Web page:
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The Honolulu Advertiser
Posted on: Saturday, February 13, 2010

Maui teenager standing tall

By Dayton Morinaga
Advertiser Staff Writer

Hawaii news photo - The Honolulu Advertiser

Maui's Kai Lenny, 17, beat some of the world's best watermen to win the inaugural Sunset Beach Pro.

BERNIE BAKER | Special to The Advertiser

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Fitting for a sport in its infancy, a manchild prevailed at the Sunset Beach Pro stand-up paddle surfing contest yesterday.

Seventeen-year-old Kai Lenny of Maui performed beyond his years to win the contest in difficult conditions at Sunset Beach.

"I was just honored to get in the contest and compete against the best stand-up paddlers in the world," said Lenny, who is a junior in a home-school program. "I can't believe I won."

The contest was the first event on the inaugural Stand Up World Tour, and it drew more than 70 elite wave-riders from around the world.

The final day was completed in wave-face heights of 10 to 20 feet at Sunset Beach. Strong onshore winds made it difficult for the competitors to find quality waves.

Lenny, despite his inexperience at Sunset Beach, said he felt at home in the tricky conditions. The two days of this contest were his first sessions at Sunset Beach.

"Luckily on Maui, I surfed some outer reef breaks that are similar to this wave," he said. "Actually, this would be like the best day on Maui."

In the four-man final, Lenny dominated the 45-minute heat.

His best wave received a score of 8.6 (out of 10), and he backed it up with a second wave of 7.2. His two-wave total of 15.8 was enough to win the $3,000 first-place check.

"We're pretty shocked," said Martin Lenny, Kai's father. "He hasn't proved himself on a world stage like this, so we were happy he got as far as the final. We weren't expecting this."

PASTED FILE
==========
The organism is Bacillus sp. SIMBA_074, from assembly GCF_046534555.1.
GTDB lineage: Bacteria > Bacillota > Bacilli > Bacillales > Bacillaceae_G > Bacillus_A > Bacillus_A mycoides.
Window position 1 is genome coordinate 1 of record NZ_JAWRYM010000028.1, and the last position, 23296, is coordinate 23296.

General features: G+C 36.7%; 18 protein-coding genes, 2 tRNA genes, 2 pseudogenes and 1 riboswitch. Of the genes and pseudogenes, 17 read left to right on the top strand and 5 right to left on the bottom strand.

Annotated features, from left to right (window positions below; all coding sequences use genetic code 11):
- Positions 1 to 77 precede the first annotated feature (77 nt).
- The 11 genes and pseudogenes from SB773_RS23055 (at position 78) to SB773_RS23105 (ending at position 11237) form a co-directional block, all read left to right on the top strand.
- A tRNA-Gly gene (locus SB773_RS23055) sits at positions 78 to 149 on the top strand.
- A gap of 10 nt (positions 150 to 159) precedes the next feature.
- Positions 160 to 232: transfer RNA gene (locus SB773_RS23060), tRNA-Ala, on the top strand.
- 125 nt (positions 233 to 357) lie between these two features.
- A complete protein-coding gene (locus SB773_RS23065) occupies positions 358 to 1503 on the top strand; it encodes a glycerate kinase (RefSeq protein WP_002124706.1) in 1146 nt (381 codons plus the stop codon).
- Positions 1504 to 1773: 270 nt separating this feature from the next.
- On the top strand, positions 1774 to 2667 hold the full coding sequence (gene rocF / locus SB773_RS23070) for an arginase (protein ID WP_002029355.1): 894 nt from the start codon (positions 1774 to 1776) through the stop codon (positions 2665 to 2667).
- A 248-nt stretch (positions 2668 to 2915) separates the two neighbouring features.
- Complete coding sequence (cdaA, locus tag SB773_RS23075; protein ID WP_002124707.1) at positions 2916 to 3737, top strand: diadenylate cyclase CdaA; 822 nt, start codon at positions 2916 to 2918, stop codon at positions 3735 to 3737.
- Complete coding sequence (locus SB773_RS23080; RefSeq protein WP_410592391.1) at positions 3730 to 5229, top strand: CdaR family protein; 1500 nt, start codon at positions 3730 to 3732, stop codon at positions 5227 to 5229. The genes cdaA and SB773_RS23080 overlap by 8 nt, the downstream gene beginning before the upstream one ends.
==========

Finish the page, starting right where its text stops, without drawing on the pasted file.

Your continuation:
At the same time, Lenny is considered a rising waterman on Maui.

He is already a full-time member of the Professional Windsurfing Association. He was the No. 19-ranked windsurfer in the world last year, and was named the tour's Rookie of the Year.

He is also a skilled tow-in surfer, and recently rode giant waves at Maui's treacherous "Jaws" spot with expert watermen Laird Hamilton and Dave Kalama.

"Windsurfing is still my focus right now," Lenny said. "I'm still trying to do that tour and win events there."

Now he has to consider competing on the inaugural Stand Up World Tour as well. As the winner of the first event, Lenny is the No. 1-ranked stand-up paddle surfer in the world right now.

"I'm all game now," he said. "I want to do this (tour), too, as long as it can fit in my schedule."

The Sunset Beach event was the first of four scheduled contests on the 2010 tour. Subsequent events are scheduled for France in May, Tahiti in June, and Ocean Beach, Calif., in October.

Kekoa Uemura of Honolulu placed second yesterday. He is a professional longboard surfer, but said he will also consider competing at all the events on the Stand Up World Tour.

"Hopefully my sponsors can dig deep and help me out," said Uemura, 27.

He's also going to need a new board. Uemura's board snapped in half after a scary wipeout in the closing minutes of the final heat.

"The big waves were getting the biggest points, so I was just waiting for one," he said. "I saw that one wedge up and so I paddled for it, but I was a hair too late and just got caught."

Uemura, the son of famous longboard surfer China Uemura, described yesterday's conditions as "about as tough as it gets."

"Just the winds alone," he said. "You had to paddle like 100 yards right into it. That was one of the hardest things."

Honolulu firefighter Kamaki Worthington placed third, and France's Peyo Lizarazu was fourth. Worthington received a $1,000 bonus from Da Hui for "The Biggest Move" award.


1, Kai Lenny (Hawai'i). 2, Kekoa Uemura (Hawai'i). 3, Kamaki Worthington (Hawai'i). 4, Peyo Lizarazu (France). 5 (tie), Ekolu Kalama (Hawai'i) and Bonga Perkins (Hawai'i). 7 (tie), T.J. Saeman (California) and Aaron Napoleon (Hawai'i).